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Tuesday, 24 February 2015

The Art of Convincing: Getting People to THINK

This reading is based on Acts 26 that is read in accordance with the Revived by His Word initiative of the General Conference of SDAs


“I consider myself fortunate that it is before you, King Agrippa, I am going to make my defence today against all the accusations of the Jews." Acts 26: 2


In this story there are at least two ways that we can get people to give sincere consideration to what we have to say: 1. Give affirmation; further empower them by seeking their help. Even if this is done with insincerity many persons have successfully used this method of getting people on their side and eventually get what they desire.


While I am certain Paul was not insincere and patronizing in expressing pleasure with the fact that King Agrippa was the one before whom his matter was to be tried, his was a time-proven method of breaking down defences and reaching the inner chambers of ones most earnest attention and consideration. Paul's sincere affirmation of King Agrippa's knowledge and understanding of Jewish customs made it virtually impossible for him not to seek to confirm Paul's words - but more than that - conviction was actually brought to his soul. For this king, Paul's work was done; his blood was on his own shoulders, not Paul's.  Satan manipulated and used this principle insincerely with Eve as he deviously implied that she would become like God - a place worthy of affirmation.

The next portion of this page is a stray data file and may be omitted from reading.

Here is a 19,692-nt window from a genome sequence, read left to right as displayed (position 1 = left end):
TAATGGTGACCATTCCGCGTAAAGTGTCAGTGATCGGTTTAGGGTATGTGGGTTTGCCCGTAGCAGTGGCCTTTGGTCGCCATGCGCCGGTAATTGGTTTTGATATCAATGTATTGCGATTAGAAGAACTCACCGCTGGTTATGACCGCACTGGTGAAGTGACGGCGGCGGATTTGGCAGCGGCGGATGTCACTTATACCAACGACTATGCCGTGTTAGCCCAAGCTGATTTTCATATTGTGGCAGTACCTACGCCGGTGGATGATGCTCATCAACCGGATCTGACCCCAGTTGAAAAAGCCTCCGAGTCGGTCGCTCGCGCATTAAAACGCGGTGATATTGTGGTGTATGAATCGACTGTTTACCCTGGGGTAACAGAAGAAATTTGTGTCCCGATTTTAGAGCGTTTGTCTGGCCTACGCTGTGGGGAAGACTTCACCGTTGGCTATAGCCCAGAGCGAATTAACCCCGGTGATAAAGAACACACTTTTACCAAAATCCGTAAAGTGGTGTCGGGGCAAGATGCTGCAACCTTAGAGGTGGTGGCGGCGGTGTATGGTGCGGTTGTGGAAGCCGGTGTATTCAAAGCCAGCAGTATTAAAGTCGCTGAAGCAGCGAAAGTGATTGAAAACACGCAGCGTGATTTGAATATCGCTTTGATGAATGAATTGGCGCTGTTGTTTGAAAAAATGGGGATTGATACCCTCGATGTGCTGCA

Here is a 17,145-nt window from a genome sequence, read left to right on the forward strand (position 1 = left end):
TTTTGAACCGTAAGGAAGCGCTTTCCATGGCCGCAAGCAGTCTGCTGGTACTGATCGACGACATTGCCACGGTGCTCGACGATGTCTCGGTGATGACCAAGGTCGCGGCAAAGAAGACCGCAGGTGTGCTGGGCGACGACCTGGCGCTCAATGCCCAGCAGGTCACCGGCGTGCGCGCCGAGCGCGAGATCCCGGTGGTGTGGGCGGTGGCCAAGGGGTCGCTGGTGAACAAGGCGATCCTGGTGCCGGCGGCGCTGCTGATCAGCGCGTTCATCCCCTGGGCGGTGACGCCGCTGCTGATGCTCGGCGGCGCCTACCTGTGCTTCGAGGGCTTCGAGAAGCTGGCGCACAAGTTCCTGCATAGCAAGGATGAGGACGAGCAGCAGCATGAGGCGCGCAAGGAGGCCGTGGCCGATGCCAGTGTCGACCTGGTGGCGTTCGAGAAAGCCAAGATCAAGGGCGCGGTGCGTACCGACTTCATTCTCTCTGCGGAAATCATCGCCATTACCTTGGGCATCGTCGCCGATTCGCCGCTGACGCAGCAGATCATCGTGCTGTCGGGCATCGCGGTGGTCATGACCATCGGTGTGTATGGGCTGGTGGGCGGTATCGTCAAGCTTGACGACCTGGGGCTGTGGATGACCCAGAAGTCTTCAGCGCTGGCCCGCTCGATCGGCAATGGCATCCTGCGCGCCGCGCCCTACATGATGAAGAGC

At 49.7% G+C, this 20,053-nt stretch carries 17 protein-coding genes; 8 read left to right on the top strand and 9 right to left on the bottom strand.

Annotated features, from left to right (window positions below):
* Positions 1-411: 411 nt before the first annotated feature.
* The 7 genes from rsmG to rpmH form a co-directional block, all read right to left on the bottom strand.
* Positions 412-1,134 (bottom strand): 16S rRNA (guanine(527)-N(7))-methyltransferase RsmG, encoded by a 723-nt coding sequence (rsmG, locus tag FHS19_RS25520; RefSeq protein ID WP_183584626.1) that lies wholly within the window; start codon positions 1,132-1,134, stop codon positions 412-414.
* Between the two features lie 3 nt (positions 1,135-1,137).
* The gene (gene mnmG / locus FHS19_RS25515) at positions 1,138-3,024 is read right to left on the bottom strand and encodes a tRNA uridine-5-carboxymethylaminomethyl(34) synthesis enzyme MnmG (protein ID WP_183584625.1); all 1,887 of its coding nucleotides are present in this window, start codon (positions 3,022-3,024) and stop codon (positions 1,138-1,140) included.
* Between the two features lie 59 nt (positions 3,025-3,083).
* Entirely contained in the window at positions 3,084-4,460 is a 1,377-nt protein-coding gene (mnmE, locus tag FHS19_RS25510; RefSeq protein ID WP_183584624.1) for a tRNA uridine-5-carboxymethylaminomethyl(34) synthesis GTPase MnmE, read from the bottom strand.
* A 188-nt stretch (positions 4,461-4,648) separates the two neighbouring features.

Also, we would learn well not to be dogmatic when presenting the gospel to a non-believer (and even a believer as well). Pull the persons being reached out to into the centre of the story; have their attention, then present Jesus to them. Paul's preamble in essence asked Agrippa for help and actually 'forced' him to think about the matter.





Telling people, "I need your help," is a powerful way of getting them on your side. Once you get them on your side, they then are more disposed to listen to your story in order to help you. It is then that conviction can occur - depending on how credible your story is. Jesus used this method with the woman at the well. He started out asking her for water to drink (He 'needed' her help) and - you know the rest of the story.


Let us in our interactions avoid that condescending manner, which will in effect say, "You poor ignorant one, here, let me help you." Let us instead start at each one's point of strength, then connect to Jesus.


To read and/or listen to Acts 26, and to read other related blogs, please click here.


Photo Credit: click here.